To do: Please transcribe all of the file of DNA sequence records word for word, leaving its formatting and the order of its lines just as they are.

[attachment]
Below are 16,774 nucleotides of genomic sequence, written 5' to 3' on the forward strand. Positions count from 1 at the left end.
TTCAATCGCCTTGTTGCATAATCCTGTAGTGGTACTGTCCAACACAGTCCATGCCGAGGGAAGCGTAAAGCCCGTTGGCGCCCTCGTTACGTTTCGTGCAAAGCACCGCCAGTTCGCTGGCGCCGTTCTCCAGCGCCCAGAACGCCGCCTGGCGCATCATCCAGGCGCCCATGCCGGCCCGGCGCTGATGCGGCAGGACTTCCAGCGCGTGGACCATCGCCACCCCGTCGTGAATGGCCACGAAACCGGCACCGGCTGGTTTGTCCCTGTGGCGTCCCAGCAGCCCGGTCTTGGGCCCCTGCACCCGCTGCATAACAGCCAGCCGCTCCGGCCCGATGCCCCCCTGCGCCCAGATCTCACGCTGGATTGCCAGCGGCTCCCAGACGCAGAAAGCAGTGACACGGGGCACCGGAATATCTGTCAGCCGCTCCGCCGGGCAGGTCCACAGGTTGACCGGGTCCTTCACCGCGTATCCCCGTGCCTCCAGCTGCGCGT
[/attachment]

Below are 16,774 nucleotides of genomic sequence, written 5' to 3' on the forward strand. Positions count from 1 at the left end.
TTCAATCGCCTTGTTGCATAATCCTGTAGTGGTACTGTCCAACACAGTCCATGCCGAGGGAAGCGTAAAGCCCGTTGGCGCCCTCGTTACGTTTCGTGCAAAGCACCGCCAGTTCGCTGGCGCCGTTCTCCAGCGCCCAGAACGCCGCCTGGCGCATCATCCAGGCGCCCATGCCGGCCCGGCGCTGATGCGGCAGGACTTCCAGCGCGTGGACCATCGCCACCCCGTCGTGAATGGCCACGAAACCGGCACCGGCTGGTTTGTCCCTGTGGCGTCCCAGCAGCCCGGTCTTGGGCCCCTGCACCCGCTGCATAACAGCCAGCCGCTCCGGCCCGATGCCCCCCTGCGCCCAGATCTCACGCTGGATTGCCAGCGGCTCCCAGACGCAGAAAGCAGTGACACGGGGCACCGGAATATCTGTCAGCCGCTCCGCCGGGCAGGTCCACAGGTTGACCGGGTCCTTCACCGCGTATCCCCGTGCCTCCAGCTGCGCGT